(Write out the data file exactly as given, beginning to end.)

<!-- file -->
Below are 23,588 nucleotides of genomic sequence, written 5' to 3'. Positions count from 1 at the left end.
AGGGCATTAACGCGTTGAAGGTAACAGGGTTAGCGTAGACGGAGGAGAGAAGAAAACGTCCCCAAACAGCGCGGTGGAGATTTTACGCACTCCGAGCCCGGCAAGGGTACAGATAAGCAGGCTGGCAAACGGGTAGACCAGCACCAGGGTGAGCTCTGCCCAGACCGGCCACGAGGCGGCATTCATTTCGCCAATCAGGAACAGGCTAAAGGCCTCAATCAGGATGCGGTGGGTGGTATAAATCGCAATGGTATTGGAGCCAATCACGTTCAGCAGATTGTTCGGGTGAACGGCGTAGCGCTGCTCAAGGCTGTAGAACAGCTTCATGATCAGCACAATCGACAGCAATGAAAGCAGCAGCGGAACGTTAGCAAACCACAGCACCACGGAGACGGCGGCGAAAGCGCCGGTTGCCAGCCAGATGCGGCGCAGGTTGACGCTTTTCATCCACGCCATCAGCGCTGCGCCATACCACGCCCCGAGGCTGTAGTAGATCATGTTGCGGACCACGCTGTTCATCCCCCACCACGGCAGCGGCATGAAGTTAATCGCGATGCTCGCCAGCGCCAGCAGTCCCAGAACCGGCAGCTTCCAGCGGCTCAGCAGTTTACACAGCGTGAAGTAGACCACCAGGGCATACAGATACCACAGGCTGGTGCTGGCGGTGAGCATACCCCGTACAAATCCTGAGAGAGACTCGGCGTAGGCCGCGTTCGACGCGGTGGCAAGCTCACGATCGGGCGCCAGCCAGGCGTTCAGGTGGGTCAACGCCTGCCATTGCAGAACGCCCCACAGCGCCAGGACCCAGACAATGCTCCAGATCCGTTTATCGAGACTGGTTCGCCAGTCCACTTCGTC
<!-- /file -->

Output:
Below are 23,588 nucleotides of genomic sequence, written 5' to 3'. Positions count from 1 at the left end.
AGGGCATTAACGCGTTGAAGGTAACAGGGTTAGCGTAGACGGAGGAGAGAAGAAAACGTCCCCAAACAGCGCGGTGGAGATTTTACGCACTCCGAGCCCGGCAAGGGTACAGATAAGCAGGCTGGCAAACGGGTAGACCAGCACCAGGGTGAGCTCTGCCCAGACCGGCCACGAGGCGGCATTCATTTCGCCAATCAGGAACAGGCTAAAGGCCTCAATCAGGATGCGGTGGGTGGTATAAATCGCAATGGTATTGGAGCCAATCACGTTCAGCAGATTGTTCGGGTGAACGGCGTAGCGCTGCTCAAGGCTGTAGAACAGCTTCATGATCAGCACAATCGACAGCAATGAAAGCAGCAGCGGAACGTTAGCAAACCACAGCACCACGGAGACGGCGGCGAAAGCGCCGGTTGCCAGCCAGATGCGGCGCAGGTTGACGCTTTTCATCCACGCCATCAGCGCTGCGCCATACCACGCCCCGAGGCTGTAGTAGATCATGTTGCGGACCACGCTGTTCATCCCCCACCACGGCAGCGGCATGAAGTTAATCGCGATGCTCGCCAGCGCCAGCAGTCCCAGAACCGGCAGCTTCCAGCGGCTCAGCAGTTTACACAGCGTGAAGTAGACCACCAGGGCATACAGATACCACAGGCTGGTGCTGGCGGTGAGCATACCCCGTACAAATCCTGAGAGAGACTCGGCGTAGGCCGCGTTCGACGCGGTGGCAAGCTCACGATCGGGCGCCAGCCAGGCGTTCAGGTGGGTCAACGCCTGCCATTGCAGAACGCCCCACAGCGCCAGGACCCAGACAATGCTCCAGATCCGTTTATCGAGACTGGTTCGCCAGTCCACTTCGTC